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Randomized clinical study: Partially hydrolyzed guar gum (PHGG) versus placebo in the treatment of patients with irritable bowel syndrome.
Nutr Metab (Lond) 2016; 13:10NM

Abstract

BACKGROUND

The treatment of Irritable bowel syndrome (IBS) is still challenging. Partially hydrolyzed guar gum (PHGG) is a known prebiotic fiber. To assess the effects of PHGG on clinical symptoms of IBS patients in a prospective randomized double blind placebo-controlled study.

METHODS

Suitable IBS patients were recruited into an 18-week-long study (2 weeks of run-in, 12 weeks of treatment and 4 weeks of follow-up). They were blindly randomized to receive 6 gr of PHGG or placebo. Treatment efficacy was evaluated by the Francis Severity IBS score, the IBS quality-of-life scores and scored parameters of weekly journal of symptoms. Deltas of changes between the final and baseline scores were compared between two groups.

RESULTS

Of 121 patients who underwent randomization, 108 patients (49 in the PHGG group and 59 in the placebo group) had all the data needed for intention-to-treat analysis. A 12-week administration of PHGG led to a significant improvement of journal bloating score in the PHGG group versus placebo (-4.1±13.4 versus -1.2±11.9, P=0.03), as well as in bloating+gasses score (-4.3±10.4 versus -1.12±10.5, P = 0.035). The effect lasted for at least 4 weeks after the last PHGG administration. PHGG had no effect on other journal reported IBS symptoms or on Severity and Quality of life scores. There were no significant side effects associated with PHGG ingestion. The rate of dropouts was significantly higher among patients in the placebo group compared with the PHGG group (49.15% versus 22.45%, respectively, P = 0.01).

CONCLUSIONS

The results of this study support the administration of 6 g/day PHGG for IBS patients with bloating.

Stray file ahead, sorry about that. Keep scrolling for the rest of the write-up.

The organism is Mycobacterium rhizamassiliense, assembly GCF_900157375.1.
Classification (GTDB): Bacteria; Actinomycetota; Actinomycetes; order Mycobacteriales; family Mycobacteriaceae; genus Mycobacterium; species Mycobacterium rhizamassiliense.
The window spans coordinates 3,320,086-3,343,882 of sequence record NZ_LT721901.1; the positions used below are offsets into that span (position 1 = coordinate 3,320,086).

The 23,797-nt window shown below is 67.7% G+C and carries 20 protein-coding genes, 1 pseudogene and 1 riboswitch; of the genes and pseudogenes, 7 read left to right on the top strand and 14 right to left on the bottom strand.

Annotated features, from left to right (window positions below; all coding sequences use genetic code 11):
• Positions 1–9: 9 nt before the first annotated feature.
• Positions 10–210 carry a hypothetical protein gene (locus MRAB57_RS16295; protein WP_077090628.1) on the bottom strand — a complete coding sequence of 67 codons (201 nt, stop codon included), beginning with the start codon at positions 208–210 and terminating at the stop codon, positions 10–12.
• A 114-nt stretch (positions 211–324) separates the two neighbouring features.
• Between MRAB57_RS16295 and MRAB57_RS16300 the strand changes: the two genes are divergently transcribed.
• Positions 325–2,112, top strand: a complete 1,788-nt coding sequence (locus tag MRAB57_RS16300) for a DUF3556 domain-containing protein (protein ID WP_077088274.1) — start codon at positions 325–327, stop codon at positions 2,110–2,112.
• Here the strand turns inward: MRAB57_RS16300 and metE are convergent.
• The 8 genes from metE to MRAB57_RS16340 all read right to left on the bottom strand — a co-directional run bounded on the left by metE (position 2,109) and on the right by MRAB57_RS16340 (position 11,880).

TRIAL REGISTRATION

NCT01779765.

Authors+Show Affiliations

Unit of Clinical Nutrition, Tel-Aviv Sourasky Medical Center, Sackler School of Medicine, Tel-Aviv University, Tel-Aviv, 6423906 Israel.The Department of Gastroenterology, Tel-Aviv Sourasky Medical Center, Sackler School of Medicine, Tel-Aviv University, Tel-Aviv, Israel.The Department of Gastroenterology, Tel-Aviv Sourasky Medical Center, Sackler School of Medicine, Tel-Aviv University, Tel-Aviv, Israel.The Department of Gastroenterology, Tel-Aviv Sourasky Medical Center, Sackler School of Medicine, Tel-Aviv University, Tel-Aviv, Israel.The Department of Gastroenterology, Tel-Aviv Sourasky Medical Center, Sackler School of Medicine, Tel-Aviv University, Tel-Aviv, Israel.The Department of Gastroenterology, Sapir Medical Center, Kfar-Saba, Israel.Unit of Clinical Nutrition, Tel-Aviv Sourasky Medical Center, Sackler School of Medicine, Tel-Aviv University, Tel-Aviv, 6423906 Israel.

Pub Type(s)

Journal Article

Language

eng

PubMed ID

26855665

Citation

Niv, E, et al. "Randomized Clinical Study: Partially Hydrolyzed Guar Gum (PHGG) Versus Placebo in the Treatment of Patients With Irritable Bowel Syndrome." Nutrition & Metabolism, vol. 13, 2016, p. 10.